The 68HC11 has on-chip circuitry to perform an analog-to-digital signal conversion. In this operation, a voltage from 0 to 5 volts is converted into an 8-bit number (a range of 0 to 255, where zero volts corresponds with 0, and 5 volts with 255). This conversion feature is one of many that make the 68HC11 well-suited for control applications.
The 68HC11 has eight of these analog inputs. In the ELEC 201 RoboBoard design, six of these pins are wired to a motor current monitoring circuit, and two of them are wired to analog multiplexors, as described below.
When the L298N chips drive a motor, there is a voltage drop across the transistors that form the H-bridge. The transistor connected to motor ground (0 volt potential) might drive the motor at some voltage between .2 and .8 volts; the transistor connected to the positive terminal of the battery (say it is at 12 volts) might drive the motor between 11.2 and 11.8 volts.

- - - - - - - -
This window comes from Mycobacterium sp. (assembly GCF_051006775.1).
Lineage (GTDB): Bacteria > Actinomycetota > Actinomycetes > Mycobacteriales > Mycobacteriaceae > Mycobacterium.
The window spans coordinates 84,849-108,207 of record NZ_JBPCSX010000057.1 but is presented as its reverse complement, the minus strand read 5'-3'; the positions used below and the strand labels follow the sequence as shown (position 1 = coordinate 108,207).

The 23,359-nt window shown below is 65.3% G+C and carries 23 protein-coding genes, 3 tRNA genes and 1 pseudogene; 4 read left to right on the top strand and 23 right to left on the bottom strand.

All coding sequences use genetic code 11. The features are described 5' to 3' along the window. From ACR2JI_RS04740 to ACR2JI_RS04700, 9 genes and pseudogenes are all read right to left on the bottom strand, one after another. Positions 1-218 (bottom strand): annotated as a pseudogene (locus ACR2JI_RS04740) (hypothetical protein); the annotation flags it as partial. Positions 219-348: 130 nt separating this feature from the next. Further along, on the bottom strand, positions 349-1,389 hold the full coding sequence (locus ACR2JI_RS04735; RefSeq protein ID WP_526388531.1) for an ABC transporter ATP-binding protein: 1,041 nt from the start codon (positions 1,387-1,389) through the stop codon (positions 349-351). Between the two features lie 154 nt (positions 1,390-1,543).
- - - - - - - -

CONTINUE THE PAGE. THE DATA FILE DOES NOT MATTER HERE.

The amount of this voltage drop is proportional to the amount of current being supplied by the motor-driving transistor. The greater the supply of current, the greater the voltage drop across the transistor.
This somewhat undesirable property of the L298N transistors is exploited to give a crude measurement of the amount of current being driven through the motor. A fundamental property of motors is that, as the amount of work they are performing increases, the amount of current they draw also increases. So the current measurement yields data on how hard the motor is working -- if it is turning freely, if it is stalled, or if it is working somewhere in between.
As indicated in Figure 5.15, the voltage feedback point is tapped from the indicator LEDs that are connected to the motor outputs. The voltage across the LEDs will decrease as a result of increased current draw of the motor (and the corresponding decreased performance of the L298Ns). This voltage is fed to a 68HC11 analog input and can be measured by the 68HC11 analog-to-digital conversion hardware.
Each of the six motor circuits is wired in this way to a 68HC11 analog input.
The RoboBoard has two eight-to-one analog multiplexor ICs. These chips (the 74HC4051) have eight inputs and one output; depending on the state of three selector inputs, one of the eight input lines is connected to the output. (Actually, the chip's signals are bidirectional, but for the purpose of this discussion, it is convenient to think of the chip as having eight inputs and one output.)